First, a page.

Shan Guan, Sarah M. Johler, Carsten Rudolph and Joseph Rosenecker Pages 148 - 161 ( 14 )
Cystic fibrosis (CF) is a lethal congenital disease for which no efficient treatment exists currently. CF is caused by mutations in the gene encoding the cystic fibrosis transmembrane conductance regulator (CFTR). After cloning of the CFTR gene, huge clinical interest has emerged in the transfer of the wild-type CFTR gene directly to the airways for the treatment of pulmonary disease. For this purpose a considerable number of viral and plasmid containing non-viral vectors have been developed, many clinical studies proved the concept of correcting the underlying chloride transport defect in CF patients. However, severe immune responses and low-efficient gene transfection hampered both approaches to be translated into routine clinical practices. The transfer of in vitro transcribed (IVT) mRNA for specific transgene expression could be used as an alternative approach once the challenges associated with IVT mRNA delivery were resolved. Apart from a brief overview of the development of gene therapy for CF in previous decades, the application of IVT mRNA as a potential novel therapy for CF treatment as well as their topical administration into the airways are discussed in this review.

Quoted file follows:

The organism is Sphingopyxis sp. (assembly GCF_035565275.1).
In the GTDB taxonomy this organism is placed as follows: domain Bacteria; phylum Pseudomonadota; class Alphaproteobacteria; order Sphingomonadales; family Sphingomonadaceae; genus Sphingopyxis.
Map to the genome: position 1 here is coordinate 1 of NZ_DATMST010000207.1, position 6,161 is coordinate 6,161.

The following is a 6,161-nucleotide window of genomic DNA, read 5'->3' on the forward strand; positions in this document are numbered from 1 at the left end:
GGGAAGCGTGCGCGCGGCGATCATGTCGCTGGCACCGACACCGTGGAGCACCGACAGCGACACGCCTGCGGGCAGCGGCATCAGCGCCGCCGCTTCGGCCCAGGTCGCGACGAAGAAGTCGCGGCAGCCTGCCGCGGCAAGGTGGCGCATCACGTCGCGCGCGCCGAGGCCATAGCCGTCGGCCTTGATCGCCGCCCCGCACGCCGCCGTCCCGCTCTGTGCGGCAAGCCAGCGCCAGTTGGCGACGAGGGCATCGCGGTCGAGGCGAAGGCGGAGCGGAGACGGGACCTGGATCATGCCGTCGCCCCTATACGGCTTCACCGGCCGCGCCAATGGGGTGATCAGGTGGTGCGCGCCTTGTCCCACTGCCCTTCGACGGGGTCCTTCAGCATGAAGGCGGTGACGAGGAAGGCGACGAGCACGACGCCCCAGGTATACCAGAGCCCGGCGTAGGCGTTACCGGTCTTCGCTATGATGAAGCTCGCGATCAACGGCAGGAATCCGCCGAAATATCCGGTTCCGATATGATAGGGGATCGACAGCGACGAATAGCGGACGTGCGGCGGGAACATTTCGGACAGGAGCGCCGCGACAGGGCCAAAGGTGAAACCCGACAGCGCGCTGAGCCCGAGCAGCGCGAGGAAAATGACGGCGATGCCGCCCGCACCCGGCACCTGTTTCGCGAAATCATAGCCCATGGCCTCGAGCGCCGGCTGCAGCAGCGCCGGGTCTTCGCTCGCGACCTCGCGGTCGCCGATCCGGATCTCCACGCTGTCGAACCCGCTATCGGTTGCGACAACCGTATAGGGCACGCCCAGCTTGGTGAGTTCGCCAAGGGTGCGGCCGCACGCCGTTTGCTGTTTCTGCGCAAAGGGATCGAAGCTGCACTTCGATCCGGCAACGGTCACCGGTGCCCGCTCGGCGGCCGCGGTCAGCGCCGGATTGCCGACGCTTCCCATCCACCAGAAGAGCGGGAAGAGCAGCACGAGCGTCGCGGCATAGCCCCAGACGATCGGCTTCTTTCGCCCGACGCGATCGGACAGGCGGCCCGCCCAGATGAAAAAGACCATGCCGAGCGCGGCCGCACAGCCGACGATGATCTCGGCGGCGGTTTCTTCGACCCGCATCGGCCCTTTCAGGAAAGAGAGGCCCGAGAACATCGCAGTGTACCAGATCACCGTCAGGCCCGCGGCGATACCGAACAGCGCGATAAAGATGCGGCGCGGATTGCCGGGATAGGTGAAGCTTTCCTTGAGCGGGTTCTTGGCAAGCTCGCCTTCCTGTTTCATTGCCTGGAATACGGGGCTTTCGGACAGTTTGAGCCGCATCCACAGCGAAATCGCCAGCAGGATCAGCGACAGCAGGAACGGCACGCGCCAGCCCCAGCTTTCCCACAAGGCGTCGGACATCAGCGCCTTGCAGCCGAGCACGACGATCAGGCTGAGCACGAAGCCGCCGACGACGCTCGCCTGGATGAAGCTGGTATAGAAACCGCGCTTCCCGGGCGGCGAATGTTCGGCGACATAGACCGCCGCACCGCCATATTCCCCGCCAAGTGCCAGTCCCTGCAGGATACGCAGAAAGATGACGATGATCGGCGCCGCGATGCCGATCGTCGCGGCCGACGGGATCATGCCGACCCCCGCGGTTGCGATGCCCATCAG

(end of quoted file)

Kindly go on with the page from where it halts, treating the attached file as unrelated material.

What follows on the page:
IVT mRNA, cystic fibrosis, CF, CFTR, gene therapy, transcript therapy, airways, lung, in vitro, in vivo.
Department of Pediatrics, Ludwig-Maximilians University, 80337 Munich, Department of Pediatrics, Ludwig-Maximilians University, 80337 Munich, Department of Pediatrics, Ludwig-Maximilians University, 80337 Munich, Department of Pediatrics, University of Munich, Lindwurmstr. 2a, D-80337 Munich